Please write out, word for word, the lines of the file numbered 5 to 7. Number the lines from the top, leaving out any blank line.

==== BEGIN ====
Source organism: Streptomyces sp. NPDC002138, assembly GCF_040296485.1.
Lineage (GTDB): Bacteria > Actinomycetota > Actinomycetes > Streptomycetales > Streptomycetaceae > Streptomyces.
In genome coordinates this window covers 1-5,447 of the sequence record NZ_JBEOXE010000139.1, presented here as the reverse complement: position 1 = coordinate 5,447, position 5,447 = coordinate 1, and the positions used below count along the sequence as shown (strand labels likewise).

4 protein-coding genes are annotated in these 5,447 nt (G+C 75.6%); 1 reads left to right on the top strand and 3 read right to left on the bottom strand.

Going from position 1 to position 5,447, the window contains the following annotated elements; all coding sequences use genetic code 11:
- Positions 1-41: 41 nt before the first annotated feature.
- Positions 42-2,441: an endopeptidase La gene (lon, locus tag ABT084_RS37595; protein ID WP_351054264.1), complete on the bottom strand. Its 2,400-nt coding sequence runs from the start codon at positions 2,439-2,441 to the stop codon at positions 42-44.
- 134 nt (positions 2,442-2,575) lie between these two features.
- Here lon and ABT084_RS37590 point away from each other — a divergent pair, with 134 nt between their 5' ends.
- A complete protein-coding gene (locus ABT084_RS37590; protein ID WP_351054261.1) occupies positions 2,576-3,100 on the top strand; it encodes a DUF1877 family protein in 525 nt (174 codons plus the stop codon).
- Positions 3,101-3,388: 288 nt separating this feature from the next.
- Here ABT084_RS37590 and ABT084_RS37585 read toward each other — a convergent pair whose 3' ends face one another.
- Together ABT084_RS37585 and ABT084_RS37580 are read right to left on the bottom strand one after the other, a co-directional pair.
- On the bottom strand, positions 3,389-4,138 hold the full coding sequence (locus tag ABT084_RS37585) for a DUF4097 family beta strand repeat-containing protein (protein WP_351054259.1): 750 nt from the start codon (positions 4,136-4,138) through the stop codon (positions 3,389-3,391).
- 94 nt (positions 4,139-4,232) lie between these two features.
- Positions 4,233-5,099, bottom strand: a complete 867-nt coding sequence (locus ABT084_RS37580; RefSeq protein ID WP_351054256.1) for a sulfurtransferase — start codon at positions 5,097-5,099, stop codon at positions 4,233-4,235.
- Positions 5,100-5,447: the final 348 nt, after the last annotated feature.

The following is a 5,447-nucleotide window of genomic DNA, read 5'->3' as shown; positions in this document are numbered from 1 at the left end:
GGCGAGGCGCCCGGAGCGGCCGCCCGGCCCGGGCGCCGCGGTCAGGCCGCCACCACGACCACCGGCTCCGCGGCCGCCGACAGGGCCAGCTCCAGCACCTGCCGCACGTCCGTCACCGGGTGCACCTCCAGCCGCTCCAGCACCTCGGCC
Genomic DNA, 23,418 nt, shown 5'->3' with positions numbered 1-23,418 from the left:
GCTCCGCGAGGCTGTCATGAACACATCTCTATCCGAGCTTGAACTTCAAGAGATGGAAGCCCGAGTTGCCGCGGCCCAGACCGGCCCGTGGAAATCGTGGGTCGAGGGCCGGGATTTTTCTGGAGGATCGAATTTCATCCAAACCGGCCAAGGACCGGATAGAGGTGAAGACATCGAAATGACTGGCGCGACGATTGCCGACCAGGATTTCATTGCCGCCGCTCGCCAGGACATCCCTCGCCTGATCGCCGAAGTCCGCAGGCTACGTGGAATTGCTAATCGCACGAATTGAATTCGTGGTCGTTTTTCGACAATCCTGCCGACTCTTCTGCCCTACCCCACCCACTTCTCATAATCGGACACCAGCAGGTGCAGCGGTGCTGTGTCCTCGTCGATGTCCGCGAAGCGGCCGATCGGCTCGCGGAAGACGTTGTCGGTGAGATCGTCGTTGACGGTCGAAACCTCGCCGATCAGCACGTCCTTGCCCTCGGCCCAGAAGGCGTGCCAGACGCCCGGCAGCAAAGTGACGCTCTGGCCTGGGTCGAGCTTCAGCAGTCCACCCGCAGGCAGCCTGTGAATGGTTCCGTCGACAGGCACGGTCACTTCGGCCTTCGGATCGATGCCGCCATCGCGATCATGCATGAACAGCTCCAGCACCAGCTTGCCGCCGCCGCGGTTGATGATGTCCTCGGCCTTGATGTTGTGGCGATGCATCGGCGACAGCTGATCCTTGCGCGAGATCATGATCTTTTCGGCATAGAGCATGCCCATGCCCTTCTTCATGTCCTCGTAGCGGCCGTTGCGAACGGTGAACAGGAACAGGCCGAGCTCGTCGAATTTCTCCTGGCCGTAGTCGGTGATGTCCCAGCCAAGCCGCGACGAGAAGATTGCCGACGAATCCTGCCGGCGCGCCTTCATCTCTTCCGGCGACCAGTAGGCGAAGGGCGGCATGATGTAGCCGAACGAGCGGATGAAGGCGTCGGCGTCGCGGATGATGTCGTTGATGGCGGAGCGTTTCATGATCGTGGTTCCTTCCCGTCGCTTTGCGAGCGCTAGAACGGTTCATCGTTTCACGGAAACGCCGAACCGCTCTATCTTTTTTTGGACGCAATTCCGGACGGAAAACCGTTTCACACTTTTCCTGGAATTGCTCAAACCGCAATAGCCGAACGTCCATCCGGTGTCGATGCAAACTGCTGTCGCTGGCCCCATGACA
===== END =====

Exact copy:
Going from position 1 to position 5,447, the window contains the following annotated elements; all coding sequences use genetic code 11:
- Positions 1-41: 41 nt before the first annotated feature.
- Positions 42-2,441: an endopeptidase La gene (lon, locus tag ABT084_RS37595; protein ID WP_351054264.1), complete on the bottom strand. Its 2,400-nt coding sequence runs from the start codon at positions 2,439-2,441 to the stop codon at positions 42-44.